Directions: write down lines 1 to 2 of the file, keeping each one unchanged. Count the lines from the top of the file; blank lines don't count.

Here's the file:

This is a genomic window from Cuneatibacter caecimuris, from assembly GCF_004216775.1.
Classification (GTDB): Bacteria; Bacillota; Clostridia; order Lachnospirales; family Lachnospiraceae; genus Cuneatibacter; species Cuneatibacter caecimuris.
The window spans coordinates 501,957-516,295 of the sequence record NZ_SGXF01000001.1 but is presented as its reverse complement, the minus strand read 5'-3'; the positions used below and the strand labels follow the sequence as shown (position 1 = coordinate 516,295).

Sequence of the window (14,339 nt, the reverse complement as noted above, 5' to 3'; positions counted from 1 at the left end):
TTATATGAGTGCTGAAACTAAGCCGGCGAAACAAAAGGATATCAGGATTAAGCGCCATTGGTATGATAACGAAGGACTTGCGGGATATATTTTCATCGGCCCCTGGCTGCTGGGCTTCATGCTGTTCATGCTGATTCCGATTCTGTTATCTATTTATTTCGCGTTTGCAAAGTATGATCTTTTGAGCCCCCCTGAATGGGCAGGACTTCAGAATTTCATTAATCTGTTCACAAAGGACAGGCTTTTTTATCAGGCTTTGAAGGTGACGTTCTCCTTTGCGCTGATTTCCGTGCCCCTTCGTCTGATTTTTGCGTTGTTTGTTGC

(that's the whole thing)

This is a genomic window from Cuneatibacter caecimuris, from assembly GCF_004216775.1.
Classification (GTDB): Bacteria; Bacillota; Clostridia; order Lachnospirales; family Lachnospiraceae; genus Cuneatibacter; species Cuneatibacter caecimuris.